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Dangerous Premises

Slip and Fall Lawyers Suggest These 9 Steps After an Accident

When you visit someone’s property, whether it’s a commercial business or a private home, you have the right to expect that the premises are safe. This is called a “duty of care” and it refers to the responsibility of a home or business owner to make sure their property is free of hazardous conditions.

If they fail to do so, you or someone you love could suffer a slip and fall injury because of the owner’s negligence. Slips and falls will affect many people each year and can be the result of dangerous premises. Slip and fall victims harmed by negligent business owners may be due compensation for medical bills, lost income, and reduced quality of life because of long term injury.

Causes of Slip and Fall Injury

Slip and fall accidents happen for a variety of reasons including:

  • Unsafe flooring
  • Wet surfaces
  • Uneven concrete
  • Unsafe stairs

What to do Following a Slip and Fall Accident

If you injure yourself due to one of the above situations or as the result of another on-premises hazard, our slip and fall accident lawyers are available to help. You have options in pursuing a case if you or someone you love is hurt on someone else’s property.

Steps to take after a slip and fall accident:

1. Seek medical attention right away. Your health or the health of a family member who has slipped and fallen on commercial or public property like a grocery store, restaurant, and bar, or hospital is paramount. Seek appropriate medical care immediately. Get medically evaluated even if injuries don’t seem serious at the time.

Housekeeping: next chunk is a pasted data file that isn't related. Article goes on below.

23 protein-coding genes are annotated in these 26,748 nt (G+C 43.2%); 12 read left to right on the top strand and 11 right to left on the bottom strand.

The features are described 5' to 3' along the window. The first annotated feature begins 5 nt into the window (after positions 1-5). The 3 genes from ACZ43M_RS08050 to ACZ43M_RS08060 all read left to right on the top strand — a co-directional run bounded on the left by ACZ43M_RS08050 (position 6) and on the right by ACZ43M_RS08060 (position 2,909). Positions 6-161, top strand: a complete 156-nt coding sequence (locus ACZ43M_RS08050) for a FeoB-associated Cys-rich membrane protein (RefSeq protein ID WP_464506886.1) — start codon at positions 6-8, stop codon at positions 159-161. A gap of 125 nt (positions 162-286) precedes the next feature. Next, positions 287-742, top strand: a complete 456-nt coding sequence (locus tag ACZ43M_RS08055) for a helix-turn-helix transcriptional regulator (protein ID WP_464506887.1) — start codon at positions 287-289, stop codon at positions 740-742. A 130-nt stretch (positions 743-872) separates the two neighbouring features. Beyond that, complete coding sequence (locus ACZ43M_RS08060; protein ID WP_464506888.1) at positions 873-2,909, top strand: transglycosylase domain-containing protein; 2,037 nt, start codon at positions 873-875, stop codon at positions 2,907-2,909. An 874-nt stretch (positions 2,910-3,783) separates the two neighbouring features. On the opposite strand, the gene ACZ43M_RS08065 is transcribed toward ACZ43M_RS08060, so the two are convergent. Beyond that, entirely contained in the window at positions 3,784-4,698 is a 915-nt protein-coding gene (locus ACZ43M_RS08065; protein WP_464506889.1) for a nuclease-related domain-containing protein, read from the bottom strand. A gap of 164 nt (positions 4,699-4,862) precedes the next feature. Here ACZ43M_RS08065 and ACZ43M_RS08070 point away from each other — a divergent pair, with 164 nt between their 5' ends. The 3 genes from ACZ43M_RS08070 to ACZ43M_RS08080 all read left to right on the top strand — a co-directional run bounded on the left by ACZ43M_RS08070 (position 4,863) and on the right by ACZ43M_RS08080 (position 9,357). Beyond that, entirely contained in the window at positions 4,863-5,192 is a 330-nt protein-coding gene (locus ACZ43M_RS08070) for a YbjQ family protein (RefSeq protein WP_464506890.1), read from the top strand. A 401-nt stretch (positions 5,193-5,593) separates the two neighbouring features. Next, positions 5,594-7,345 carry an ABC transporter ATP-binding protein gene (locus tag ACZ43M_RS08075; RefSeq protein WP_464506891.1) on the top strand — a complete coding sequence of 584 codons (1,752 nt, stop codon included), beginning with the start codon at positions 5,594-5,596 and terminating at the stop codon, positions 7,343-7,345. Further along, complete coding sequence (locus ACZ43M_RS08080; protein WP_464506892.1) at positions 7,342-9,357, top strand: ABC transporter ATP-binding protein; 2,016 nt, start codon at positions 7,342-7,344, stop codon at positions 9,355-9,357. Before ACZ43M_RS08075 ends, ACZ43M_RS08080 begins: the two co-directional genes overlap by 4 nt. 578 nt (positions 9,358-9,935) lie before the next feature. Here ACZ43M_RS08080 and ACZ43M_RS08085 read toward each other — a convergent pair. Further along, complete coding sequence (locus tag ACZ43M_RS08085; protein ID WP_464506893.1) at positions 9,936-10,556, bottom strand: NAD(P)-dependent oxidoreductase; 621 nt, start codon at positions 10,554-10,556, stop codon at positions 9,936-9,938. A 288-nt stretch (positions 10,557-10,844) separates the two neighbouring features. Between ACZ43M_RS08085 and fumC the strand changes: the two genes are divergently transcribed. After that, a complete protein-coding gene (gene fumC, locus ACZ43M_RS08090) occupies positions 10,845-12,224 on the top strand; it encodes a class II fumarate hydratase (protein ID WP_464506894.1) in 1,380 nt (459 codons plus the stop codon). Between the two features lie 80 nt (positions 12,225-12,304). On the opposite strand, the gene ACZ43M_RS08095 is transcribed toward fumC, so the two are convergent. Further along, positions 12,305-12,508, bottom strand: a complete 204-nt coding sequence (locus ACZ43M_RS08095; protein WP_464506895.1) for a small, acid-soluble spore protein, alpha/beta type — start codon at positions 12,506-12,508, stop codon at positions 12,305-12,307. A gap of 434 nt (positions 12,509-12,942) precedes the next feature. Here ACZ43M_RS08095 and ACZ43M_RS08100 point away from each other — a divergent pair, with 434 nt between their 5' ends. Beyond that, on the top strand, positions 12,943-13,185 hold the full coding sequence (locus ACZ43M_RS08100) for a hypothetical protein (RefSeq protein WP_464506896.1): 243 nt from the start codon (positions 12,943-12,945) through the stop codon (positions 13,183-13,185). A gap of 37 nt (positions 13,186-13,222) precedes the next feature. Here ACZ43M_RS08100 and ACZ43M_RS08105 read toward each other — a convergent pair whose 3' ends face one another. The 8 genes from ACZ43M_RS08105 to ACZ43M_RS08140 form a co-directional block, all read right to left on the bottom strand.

Not only does seeking medical assistance ensure that your health is prioritized—after all, slips and falls can result in serious injuries—but also that your injuries are properly documented should you choose to pursue a legal claim for your accident. Seeing a doctor and documenting the nature of your injuries can help later determine the cause and effect between the dangerous hazard you encountered and your fall.

2. Gather the name of the property owner or manager. When you or a family member are able, collect the name or names of individuals or the company responsible for the property, whether that is an owner or operating manager. Slip and fall cases can revolve around proving property owners or operators violated their duty to maintain a safe, hazard free premise.

3. Consider what led to your fall. If you’re able, quickly assess the scene of your slip and fall accident. Were entranceways, walkways, and stairs obstructed, not accurately marked, or improperly maintained? Did the area where you fell contain any hazards such as unmarked wet floors, exposed wiring, an errant extension cord, or uneven flooring or ice? Document these hazards and anything else out of the ordinary pertaining to your slip and fall, preferably with photographs.